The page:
Use of Nonspecific Proteases for Analysis of Proteins by Mass Spectrometry

mass spectrometry resultsOne of the approaches to identify proteins by mass spectrometry includes the separation of proteins by gel electrophoresis or liquid chromatography. Subsequently the proteins are cleaved with sequence-specific endoproteases. Following digestion the generated peptides are investigated by determination of molecular masses or specific sequence. For protein identification the experimentally obtained masses/sequences are compared with theoretical masses/sequences compiled in various databases.

Nonspecific proteases such as pepsin, proteinase K, elastase and thermolysin can offer an alternative to traditional sequence-specific proteases for certain applications. The following references illustrate the use of nonspecific proteinases for the mass spec analysis of proteins:

Papasotiriou, D. et al. (2010) Peptide mass fingerprinting after less specific in-gel proteolysis using MALDI-LTQ-Orbitrap and 4-chloro-alpha-cyanocinnamic acid. J. Proteome. Res. 9, 2619–29. This reference demonstrates the use of either chymotrypsin, elastase, trypsin or proteinase K in combination with matrix CHCA for increase peptide identification and sequence coverage using MALDI.

Neue, K. et al. (2011) Elucidation of glycoprotein structures by unspecific proteolysis and direct nanoESI mass spectrometric analysis of ZIC-HILIC-enriched glycopeptides. J. Proteome. Res. 10, 2248–60. Notes use of thermolysin or elastase in combination with ZIC-HILIC enrichment as alternative method for the characterization of glycopeptides.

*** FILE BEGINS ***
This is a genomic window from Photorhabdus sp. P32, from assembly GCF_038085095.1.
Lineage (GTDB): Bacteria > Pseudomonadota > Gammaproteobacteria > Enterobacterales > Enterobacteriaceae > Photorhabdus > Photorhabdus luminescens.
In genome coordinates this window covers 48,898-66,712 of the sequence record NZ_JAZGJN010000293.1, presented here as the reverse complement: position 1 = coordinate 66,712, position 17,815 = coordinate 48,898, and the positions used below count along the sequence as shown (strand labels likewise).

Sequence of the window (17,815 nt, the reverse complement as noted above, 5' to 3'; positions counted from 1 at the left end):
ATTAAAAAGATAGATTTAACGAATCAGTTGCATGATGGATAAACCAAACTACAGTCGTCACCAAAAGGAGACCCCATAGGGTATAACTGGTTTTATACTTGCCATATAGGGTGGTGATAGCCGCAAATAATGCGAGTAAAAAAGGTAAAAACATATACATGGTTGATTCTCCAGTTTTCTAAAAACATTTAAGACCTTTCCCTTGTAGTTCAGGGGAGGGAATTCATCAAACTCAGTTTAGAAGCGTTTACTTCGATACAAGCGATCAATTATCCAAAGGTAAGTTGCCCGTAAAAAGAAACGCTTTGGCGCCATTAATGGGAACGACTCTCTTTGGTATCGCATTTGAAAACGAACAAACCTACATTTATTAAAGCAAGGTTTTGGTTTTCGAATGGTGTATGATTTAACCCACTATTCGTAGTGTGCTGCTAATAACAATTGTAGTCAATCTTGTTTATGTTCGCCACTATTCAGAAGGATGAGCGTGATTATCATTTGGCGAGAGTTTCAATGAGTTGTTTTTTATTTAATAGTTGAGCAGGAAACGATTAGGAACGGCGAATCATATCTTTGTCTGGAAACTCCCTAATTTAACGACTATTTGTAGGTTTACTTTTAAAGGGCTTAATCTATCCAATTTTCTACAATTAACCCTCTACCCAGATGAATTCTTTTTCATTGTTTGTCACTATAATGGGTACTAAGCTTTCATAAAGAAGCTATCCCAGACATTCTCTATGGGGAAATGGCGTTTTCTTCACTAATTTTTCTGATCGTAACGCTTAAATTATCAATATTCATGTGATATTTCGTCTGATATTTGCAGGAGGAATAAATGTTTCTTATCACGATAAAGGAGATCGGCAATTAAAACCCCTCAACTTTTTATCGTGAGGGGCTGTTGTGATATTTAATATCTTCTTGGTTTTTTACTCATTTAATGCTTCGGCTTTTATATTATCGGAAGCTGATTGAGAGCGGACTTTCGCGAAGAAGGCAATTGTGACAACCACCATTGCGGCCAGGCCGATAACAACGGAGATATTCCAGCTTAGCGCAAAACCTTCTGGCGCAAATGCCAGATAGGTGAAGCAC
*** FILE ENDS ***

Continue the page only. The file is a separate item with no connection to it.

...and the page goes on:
Baeumlisberger, D et al. (2011) Simple dual-spotting procedure enhances nLC-MALDI MS/MS analysis of digests with less specific enzymes. J. Proteome. Res. 10, 2889–94. Data noted that samples digested with elastase followed by nLC separation and subsequent alternative spotting on both MALDI-LTQ-Orbitrap and MALDL-TOF/TOF instruments resulted in 32% additional peptides.

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Gary Kobs

Strategic Marketing Manager at Promega Corporation
Gary earned his B.S. in Bacteriology, UW-Madison in 1982. From 1982–1986 he served as Research Tech at UW-Madison. From 1986 to the present Gary has been with Promega Corporation serving in many capacities including as the very first editor of Promega Notes. He was also Manager Tech Services and Training, Product Manager Restriction/Modifying Enzymes, Product Manager Protein Analysis, and is now Marketing Manager Protein Analysis.

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